This engagement with the East was to continue, as with the adoption of Mamelak Egyptian Koran caskets and the imitation of Ming porcelain to produce Iznik pottery with its serrated leaves and lotus blossoms. Ottoman attempts to ‘improve’ Ming porcelain by adding gold and jewels go a considerably long way to reassuring all concerned that the Ottoman Empire did indeed deserve its reputation for tastelessness. However, by this point Ottoman Turkey began to engage with the West as much as the East. Although all of the other works in the exhibition have been decorative arts, the Ottoman section begins with Bellini’s portrait of Sultan Mehmed the Second. By this point, the European use of oils and shading to achieve perspective had already outclassed Islamic rivals; there is something odd about comparing Bellini’s utterly European portraits with Ottoman attempts to produce the same effect in traditional stylised poses (the holding of flowers while sitting cross-legged). It’s also somewhat incongruous that this cultural engagement went hand in hand with the point where the Ottoman Empire began to engage with Europe in a more direct fashion; through the invasion of Constantinople and much of the East of Europe. However, as with the difference between Venetian and Ottoman painting, the Empire was already being left behind as Western Europe explored trade routes that did not rely on the silk road.

Amongst the exhibition’s curiosities are a medieval computer; a geomantic engine where soil proceeded through a set of what we would call logic gates to produce the desired divination. Similarly, if a dice was rolled a book of divinations could be used to look up precisely what this portended (rather like a Tibetan prayer wheel, I suppose). Any observation that a culture’s most bizarre relics can usually be expected from its religions can probably be taken as read.

Ogier Ghislan of Busbecq was Habsburg ambassador to the Ottoman Empire in the sixteenth century, a period when the Ottomans controlled most of Eastern Europe and the Middle East. With the Ottomans closely allied to the French and constantly making incursions into Hapsburg territory, Busbecq was sent to negotiate improved terms. However, progress was slow and uncertain, with much of his Turkish Letters consists of his observations on matters antiquarian, numismatic and botanical (Busbecq appears to have introduced Tulip bulbs into Europe; though the Turkish taste in such flowers bore little resemblance to the modern version).

His attitudes towards the Ottomans are rather schizophrenic, fearing its order, discipline and military supremacy while describing it as backward and primitive (with surprisingly little sense of the apparent contradiction). On the one hand, the Turks had a highly disciplined standing army; "on their side, the resources of a mighty empire, strength unimpaired, experience and practice and fighting, a veteran soldiery, habituation to victory, endurance of toil, unity, order, discipline.. on our side is public poverty, private luxury, impaired strength, broken spirit, lack of endurance and training; the soldiers are insubordinate, the officers avaricious, there is contempt for discipline, licence, recklessness, drunkenness and debauchery are rife." It seems a somewhat odd judgement; in practice most of the wars that were to come resulted in stalemate (excepting the seizure of Cyprus), though it would be another hundred years before the Ottoman decline would begin. To take the example, of technology, Busbecq himself cites the Ottoman refusal to adopt clocks (as it would undermine the authority of the muezzin), the printing press and the destruction of Ottoman forces by a smaller European force armed with rifles. Equally, Busbecq portrays Ottoman society as meritocratic rather than hereditary; something of a distortion from someone whose illegitimacy had left him shut out from the upper echelons of the Hapsburg aristocracy.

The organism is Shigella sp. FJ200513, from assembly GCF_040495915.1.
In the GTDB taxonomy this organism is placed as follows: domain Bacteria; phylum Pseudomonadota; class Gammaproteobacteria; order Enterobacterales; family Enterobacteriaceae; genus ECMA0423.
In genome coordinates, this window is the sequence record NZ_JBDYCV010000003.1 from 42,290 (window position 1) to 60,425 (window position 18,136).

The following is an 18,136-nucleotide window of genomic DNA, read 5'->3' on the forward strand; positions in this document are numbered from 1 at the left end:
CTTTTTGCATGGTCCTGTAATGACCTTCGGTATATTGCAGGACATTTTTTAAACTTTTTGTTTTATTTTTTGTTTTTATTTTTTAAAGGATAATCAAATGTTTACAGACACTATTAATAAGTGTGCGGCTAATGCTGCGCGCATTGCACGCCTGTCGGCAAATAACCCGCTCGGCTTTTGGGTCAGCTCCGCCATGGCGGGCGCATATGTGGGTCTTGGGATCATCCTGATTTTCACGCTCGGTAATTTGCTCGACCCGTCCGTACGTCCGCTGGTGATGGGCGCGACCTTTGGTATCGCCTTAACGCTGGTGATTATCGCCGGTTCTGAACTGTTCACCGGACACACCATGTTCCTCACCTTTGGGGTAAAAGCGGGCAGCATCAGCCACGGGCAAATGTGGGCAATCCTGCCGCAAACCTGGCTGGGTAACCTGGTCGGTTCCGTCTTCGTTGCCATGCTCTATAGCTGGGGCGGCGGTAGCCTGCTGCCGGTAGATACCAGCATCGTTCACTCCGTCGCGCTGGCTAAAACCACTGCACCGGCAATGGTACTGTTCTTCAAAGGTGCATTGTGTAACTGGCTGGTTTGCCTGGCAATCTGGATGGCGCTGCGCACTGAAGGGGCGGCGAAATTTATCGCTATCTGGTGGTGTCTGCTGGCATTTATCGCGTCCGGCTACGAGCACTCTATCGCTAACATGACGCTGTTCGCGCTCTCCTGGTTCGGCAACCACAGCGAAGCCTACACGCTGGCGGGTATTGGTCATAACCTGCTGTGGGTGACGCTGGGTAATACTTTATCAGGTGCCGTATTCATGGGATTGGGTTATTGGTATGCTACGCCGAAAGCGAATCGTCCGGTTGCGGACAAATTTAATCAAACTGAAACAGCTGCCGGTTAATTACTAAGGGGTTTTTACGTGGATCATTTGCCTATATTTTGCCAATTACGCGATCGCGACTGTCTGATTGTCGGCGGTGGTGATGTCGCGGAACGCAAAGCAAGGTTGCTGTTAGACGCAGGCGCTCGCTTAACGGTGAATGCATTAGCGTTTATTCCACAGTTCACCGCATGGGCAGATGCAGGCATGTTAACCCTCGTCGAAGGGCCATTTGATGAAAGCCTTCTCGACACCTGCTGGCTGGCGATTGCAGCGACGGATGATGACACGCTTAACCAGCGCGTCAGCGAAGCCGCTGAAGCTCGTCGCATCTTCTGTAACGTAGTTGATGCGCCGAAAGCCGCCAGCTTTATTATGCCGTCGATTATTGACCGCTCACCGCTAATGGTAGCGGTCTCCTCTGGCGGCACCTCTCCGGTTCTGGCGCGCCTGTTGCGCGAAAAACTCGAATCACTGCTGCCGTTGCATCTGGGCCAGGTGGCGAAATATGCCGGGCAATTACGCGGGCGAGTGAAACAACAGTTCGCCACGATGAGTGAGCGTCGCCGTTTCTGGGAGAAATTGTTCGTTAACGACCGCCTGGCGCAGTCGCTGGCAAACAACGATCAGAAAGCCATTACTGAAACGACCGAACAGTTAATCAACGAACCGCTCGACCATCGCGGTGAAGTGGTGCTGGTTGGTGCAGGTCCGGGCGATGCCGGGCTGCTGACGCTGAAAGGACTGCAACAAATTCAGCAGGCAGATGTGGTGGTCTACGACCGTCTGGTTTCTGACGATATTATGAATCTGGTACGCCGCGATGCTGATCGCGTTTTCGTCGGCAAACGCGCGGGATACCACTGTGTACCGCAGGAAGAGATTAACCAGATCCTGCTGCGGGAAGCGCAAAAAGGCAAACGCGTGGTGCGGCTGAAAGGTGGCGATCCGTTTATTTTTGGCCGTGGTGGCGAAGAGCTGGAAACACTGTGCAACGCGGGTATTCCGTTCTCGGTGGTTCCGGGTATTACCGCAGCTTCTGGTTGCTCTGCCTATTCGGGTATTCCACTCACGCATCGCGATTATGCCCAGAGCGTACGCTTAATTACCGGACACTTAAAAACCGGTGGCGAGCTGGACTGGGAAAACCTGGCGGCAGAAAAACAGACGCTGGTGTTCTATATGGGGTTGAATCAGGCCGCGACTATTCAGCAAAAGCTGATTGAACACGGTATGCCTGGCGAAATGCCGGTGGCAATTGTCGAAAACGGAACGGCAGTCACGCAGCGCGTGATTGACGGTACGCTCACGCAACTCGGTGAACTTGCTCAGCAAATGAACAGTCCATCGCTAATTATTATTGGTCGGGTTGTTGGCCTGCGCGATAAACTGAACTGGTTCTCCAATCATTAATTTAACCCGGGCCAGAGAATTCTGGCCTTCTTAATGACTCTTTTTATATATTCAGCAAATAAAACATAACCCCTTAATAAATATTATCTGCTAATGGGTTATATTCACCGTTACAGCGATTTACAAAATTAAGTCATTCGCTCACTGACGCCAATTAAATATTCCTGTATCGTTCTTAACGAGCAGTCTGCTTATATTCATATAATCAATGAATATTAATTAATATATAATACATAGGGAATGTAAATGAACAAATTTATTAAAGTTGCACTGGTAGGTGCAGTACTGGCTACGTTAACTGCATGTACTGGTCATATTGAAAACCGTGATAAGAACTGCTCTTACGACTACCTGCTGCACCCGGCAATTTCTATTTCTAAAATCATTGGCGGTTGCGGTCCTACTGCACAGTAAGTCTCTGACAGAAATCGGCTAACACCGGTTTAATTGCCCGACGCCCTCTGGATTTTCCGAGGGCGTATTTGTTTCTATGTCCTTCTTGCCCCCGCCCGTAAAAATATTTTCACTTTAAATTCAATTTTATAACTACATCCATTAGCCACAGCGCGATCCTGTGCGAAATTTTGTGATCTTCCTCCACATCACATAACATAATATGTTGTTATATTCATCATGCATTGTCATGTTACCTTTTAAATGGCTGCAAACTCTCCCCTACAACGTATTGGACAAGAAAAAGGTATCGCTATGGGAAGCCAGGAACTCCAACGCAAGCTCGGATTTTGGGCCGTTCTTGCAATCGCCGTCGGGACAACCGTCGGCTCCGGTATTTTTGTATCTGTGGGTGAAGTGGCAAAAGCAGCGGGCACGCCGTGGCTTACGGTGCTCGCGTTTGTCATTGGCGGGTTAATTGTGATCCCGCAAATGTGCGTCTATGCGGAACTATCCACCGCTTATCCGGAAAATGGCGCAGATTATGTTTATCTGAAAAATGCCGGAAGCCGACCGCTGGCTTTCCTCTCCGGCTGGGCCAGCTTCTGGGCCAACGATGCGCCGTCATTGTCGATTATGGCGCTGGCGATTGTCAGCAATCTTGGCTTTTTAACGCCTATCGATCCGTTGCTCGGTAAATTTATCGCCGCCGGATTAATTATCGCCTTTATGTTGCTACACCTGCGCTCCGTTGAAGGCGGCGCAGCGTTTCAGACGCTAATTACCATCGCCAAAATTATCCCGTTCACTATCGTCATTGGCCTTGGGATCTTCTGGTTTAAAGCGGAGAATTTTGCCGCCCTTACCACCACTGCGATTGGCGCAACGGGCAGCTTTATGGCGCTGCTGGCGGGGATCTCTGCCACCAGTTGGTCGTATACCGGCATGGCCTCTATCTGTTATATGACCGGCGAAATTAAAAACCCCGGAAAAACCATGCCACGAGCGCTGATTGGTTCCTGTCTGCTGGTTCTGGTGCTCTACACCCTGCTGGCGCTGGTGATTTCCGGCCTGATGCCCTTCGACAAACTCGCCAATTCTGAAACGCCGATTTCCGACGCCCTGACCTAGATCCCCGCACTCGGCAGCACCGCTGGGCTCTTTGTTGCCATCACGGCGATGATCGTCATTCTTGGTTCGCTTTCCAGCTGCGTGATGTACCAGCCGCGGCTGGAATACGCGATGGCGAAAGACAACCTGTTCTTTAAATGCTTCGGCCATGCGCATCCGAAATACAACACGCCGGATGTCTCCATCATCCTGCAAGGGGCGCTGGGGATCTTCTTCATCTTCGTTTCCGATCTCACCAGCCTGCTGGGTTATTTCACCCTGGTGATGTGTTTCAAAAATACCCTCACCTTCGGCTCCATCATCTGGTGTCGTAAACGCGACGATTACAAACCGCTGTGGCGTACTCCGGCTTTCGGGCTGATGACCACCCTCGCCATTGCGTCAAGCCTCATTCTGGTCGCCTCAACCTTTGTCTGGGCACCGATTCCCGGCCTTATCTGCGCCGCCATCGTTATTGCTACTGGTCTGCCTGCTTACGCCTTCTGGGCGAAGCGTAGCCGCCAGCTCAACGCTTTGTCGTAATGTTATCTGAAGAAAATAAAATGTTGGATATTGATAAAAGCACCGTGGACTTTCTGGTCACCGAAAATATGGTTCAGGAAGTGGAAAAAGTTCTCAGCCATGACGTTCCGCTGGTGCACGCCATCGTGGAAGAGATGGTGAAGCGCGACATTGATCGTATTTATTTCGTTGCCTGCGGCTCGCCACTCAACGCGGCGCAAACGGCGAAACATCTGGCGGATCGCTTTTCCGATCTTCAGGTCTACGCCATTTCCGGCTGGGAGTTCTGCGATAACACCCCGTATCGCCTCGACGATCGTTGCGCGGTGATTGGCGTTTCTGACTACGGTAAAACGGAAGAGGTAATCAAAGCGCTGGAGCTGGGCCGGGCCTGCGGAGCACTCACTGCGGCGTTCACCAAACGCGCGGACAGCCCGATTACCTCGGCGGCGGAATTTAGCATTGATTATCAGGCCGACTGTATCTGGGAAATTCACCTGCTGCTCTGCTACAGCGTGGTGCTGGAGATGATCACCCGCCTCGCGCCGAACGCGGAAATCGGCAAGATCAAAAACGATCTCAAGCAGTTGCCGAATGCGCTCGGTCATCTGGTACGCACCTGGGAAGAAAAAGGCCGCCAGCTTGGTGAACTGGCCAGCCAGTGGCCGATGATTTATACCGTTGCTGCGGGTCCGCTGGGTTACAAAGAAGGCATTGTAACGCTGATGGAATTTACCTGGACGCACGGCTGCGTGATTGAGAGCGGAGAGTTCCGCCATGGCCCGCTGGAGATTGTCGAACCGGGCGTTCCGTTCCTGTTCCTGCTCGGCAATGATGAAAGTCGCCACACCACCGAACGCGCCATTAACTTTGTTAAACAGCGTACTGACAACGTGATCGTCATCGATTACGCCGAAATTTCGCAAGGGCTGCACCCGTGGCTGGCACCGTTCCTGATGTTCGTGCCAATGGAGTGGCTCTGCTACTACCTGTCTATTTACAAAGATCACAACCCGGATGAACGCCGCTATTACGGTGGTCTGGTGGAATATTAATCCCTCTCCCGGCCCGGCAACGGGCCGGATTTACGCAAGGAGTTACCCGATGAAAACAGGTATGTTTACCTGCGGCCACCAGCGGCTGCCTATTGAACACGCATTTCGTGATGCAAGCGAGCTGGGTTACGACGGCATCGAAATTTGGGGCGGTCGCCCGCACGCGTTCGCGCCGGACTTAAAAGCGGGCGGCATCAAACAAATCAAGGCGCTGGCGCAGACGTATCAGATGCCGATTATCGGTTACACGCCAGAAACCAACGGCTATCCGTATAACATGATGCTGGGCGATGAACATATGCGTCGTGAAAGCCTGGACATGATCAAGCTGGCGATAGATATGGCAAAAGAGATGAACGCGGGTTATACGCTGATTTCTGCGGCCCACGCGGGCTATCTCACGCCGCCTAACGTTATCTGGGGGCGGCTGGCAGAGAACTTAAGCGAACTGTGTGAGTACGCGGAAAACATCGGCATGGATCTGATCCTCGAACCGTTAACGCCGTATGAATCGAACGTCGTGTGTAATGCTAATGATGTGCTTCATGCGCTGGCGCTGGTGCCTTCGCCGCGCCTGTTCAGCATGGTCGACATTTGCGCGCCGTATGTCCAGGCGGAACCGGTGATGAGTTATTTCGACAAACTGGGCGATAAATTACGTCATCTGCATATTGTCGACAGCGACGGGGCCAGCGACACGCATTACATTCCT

Some counterbalance can be found in Busbecq’s depiction of the Turks as backward barbarians. Though the ruins of Christian Constantinople do provoke an outburst against the Infidel from him, his outlook is essentially rationalistic rather than religious, characterising the Turks as superstitious and easily swayed by auguries and omens (though he doesn’t seem entirely immune from such matters himself). He ascribes to the Turks a form of fatalism attributable to their religion; "they are persuaded that the time and manner of each man’s death is inscribed by god on his forehead; if therefore he is destined to die, it is useless for him to try to avert his fate," citing a sanguine approach to containing the plague (the number of fatalities a day shocking Busbecq) as an example. On the other hand, when a Turkish official expresses the view that all men of piety are likely to be rewarded with salvation, Busbecq does not hesitate to condemn the view as blasphemous (perhaps somewhat oddly; the idea is present in Dante and can hardly have been an entirely alien concept); though he condemns Turkish oppression of the Greek and Hungarian peoples, the Ottomans still appear to have been more tolerant than christendom would have been.